the capital city has witnessed a big fall of firework ." Beijing’s air-quality issues have been a major health hazard for many years. Read more: https://sputniknews. “However." Read more: https://sputniknews. to the point of some schools installing airlocks at entryways to dome-covered sports areas so that children can play without breathing in harmful particulates.“The municipal environment monitoring centre monitored a firework spree on the eve of Spring Festival (China's Lunar New Year) on Sunday night that drove up the PM2. From Sunday to Monday morning. While these reports are promising. calling the structures "smog warning The effort to build the towers first began when Roosegaarde representatives visited Beijing three years ago.” Xinhua said in a report in February this year. but contend that that they are unstable and only cover a limited area. sanitation workers swept away 413 tonnes of firework clastic on the streets. "To introduce the tower to China is to live in a future without need for it. noting that 80 percent of the city-dwelling population were "exposed to air-quality levels that exceed World Health Organization limits." according to the design company’s website.5 particles have been filtered out of the air by the billions. repurposing the collected waste to make 300 commemorative rings. is claiming that PM2. Roosegaarde reports that the 7 meter-tall "cleaning temples" have cleansed 30 million cubic meters of air in the past 41 days. other agencies have come forward challenging the findings. Environmental experts told state-owned China News that "the weight of the machine’s captured particulate matter per hour is less than that of a spoonful of salt. down by 33. each with its own tiny collection of smog particles." The CFEJ acknowledges that the towers do help to filter the air.8% from the same period of last year. Studio Roosegaarde.5 reading to as high as 700 mg ((micrograms) per cubic metres. The Chinese Forum of Environmental Justice (CFEJ) has claimed that the towers do not meet World Health Organization standards. Forum Secretary General Liu Guozheng told the Global Times that. The company that designed the towers.” Xinhua reported. China’s Ministry of Environmental Protection has announced that air pollution is down 55 percent thanks to Dutch-made smog-sucking vacuum towers installed in Beijing. with a rising awareness of air protection.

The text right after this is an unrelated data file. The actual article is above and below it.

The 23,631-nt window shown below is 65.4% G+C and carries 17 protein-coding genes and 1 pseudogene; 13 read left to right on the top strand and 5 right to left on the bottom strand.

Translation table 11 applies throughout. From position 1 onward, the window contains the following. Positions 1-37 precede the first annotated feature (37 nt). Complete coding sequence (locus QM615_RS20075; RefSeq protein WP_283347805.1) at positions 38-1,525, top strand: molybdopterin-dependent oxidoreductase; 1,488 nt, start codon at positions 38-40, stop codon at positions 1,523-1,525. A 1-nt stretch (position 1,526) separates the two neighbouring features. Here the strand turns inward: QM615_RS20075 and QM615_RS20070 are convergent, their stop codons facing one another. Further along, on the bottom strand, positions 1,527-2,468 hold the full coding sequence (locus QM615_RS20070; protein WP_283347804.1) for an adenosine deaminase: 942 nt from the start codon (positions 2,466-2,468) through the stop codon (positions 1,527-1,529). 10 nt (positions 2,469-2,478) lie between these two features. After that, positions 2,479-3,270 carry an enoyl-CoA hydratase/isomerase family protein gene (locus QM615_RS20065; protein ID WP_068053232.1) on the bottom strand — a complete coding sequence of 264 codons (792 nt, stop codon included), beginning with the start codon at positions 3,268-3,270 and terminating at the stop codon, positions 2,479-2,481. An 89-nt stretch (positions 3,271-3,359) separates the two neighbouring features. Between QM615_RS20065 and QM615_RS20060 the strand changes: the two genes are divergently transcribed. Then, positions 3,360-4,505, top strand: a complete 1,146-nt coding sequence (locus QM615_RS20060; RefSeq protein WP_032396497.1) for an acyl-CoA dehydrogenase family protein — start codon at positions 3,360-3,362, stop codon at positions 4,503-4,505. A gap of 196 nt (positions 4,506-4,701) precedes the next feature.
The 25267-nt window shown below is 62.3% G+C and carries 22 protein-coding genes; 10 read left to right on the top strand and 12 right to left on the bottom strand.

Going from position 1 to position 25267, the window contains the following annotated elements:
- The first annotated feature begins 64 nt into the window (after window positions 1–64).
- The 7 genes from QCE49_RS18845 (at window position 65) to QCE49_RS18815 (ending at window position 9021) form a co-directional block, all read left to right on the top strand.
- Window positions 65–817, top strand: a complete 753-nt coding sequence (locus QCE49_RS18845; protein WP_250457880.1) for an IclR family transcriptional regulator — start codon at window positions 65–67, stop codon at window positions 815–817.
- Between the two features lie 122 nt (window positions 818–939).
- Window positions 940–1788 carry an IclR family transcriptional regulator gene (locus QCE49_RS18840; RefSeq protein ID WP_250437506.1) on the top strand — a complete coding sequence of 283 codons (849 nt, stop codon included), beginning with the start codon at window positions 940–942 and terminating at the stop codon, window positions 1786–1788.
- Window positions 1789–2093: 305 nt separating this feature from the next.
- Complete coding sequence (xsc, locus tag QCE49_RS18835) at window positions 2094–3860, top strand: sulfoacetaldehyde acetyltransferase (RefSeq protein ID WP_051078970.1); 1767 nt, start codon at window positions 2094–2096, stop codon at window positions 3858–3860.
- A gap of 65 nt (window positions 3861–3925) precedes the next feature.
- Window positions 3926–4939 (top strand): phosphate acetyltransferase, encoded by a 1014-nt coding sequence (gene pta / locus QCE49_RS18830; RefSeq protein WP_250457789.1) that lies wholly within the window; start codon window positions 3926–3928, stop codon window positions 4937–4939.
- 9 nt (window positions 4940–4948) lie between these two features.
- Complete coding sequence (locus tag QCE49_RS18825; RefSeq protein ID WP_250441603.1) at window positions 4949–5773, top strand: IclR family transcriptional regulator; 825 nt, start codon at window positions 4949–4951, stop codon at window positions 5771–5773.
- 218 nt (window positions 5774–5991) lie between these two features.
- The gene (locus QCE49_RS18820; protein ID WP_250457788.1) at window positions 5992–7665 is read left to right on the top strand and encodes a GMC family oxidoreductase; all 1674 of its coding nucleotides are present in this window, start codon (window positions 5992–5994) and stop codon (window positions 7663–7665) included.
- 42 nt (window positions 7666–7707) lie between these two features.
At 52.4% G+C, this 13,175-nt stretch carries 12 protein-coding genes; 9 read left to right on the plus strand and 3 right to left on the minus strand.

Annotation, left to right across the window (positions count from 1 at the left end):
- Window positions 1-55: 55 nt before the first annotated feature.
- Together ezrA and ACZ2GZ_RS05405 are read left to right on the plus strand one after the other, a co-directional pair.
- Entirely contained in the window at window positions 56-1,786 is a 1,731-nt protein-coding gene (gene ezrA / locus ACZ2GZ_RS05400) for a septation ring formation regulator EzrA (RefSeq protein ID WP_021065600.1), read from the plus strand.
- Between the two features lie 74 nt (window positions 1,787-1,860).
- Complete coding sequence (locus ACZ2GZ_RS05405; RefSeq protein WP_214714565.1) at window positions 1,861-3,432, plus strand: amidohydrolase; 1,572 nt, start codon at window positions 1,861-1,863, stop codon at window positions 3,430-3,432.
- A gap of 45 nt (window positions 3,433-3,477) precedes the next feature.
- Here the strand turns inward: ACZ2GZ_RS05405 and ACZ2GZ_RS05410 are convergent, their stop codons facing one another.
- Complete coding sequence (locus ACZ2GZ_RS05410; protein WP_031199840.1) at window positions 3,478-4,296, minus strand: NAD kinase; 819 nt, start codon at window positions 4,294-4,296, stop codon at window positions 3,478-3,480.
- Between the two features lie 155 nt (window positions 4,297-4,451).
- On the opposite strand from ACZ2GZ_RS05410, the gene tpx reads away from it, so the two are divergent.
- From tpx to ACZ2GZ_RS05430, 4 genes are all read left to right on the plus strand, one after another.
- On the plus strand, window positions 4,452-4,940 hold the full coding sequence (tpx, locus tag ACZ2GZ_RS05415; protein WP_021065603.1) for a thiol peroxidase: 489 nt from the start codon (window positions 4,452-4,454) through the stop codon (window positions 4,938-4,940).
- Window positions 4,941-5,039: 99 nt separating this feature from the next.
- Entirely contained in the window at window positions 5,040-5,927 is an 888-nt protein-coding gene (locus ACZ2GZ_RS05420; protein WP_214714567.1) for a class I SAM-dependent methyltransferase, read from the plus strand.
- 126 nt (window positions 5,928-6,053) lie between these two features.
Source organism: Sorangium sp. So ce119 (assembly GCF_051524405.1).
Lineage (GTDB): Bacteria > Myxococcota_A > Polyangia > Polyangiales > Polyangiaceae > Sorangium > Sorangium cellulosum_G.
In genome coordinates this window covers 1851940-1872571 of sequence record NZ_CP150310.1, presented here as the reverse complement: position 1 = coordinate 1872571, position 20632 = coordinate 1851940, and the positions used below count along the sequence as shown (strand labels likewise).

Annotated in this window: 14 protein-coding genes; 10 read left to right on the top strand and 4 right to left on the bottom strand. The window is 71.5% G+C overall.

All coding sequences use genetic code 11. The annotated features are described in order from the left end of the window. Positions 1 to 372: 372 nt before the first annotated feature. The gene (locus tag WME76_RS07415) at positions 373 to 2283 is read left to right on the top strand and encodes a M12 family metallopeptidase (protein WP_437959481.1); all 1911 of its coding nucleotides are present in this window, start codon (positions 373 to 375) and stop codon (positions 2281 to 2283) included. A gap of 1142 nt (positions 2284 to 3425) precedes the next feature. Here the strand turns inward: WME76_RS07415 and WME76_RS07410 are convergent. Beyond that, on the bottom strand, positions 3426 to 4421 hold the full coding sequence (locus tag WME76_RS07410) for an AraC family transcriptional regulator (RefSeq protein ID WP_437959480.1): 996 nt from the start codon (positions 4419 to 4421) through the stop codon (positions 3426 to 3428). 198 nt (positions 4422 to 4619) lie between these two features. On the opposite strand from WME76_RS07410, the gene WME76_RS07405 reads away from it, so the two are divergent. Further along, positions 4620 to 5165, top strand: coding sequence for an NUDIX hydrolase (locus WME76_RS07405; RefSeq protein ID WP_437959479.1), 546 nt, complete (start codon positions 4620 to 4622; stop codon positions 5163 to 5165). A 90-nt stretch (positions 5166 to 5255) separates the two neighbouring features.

000 deaths in 2013 that could be linked to pollution. . It does not appear that the situation has markedly improved in the years since. and hundreds of flights grounded. making everyday life about as deadly as smoking cigarettes in some parts of the country. Last Friday. and found that 31. toxic gloom. Shijiazhuang and Handan. Beijing issued a “red alert” warning because of a blanket of thick smog shrouding the capital city and a large swath of northern China. found that the air was most toxic in the cities of Baoding. The study. huddled over desks to take a test in gray. According to the South China Morning Post. Shocking images spread across the Internet showing schoolchildren seated outside wearing jackets and face masks.03 million deaths recorded in 2013.5 particles per cubic meter — the WHO ranks safe levels as under 25 — the so- called airpocalypse.8% of them could be linked to smog. Hospitals have been crowded with patients suffering respiratory problems. where the air is cleaner. carried out by researchers at China’s Nanjing University. Classes were also cancelled — although in one case exams were not. new academic research suggests. whole highways have been shut down. a recent study of 74 cities analyzed some 3. has sent tens of thousands fleeing to southern parts of the country.Air pollution could be the cause of 1 in 3 deaths in China. affecting nearly half a billion people. With pollution levels reaching about 500 PM2. each reporting more than 30.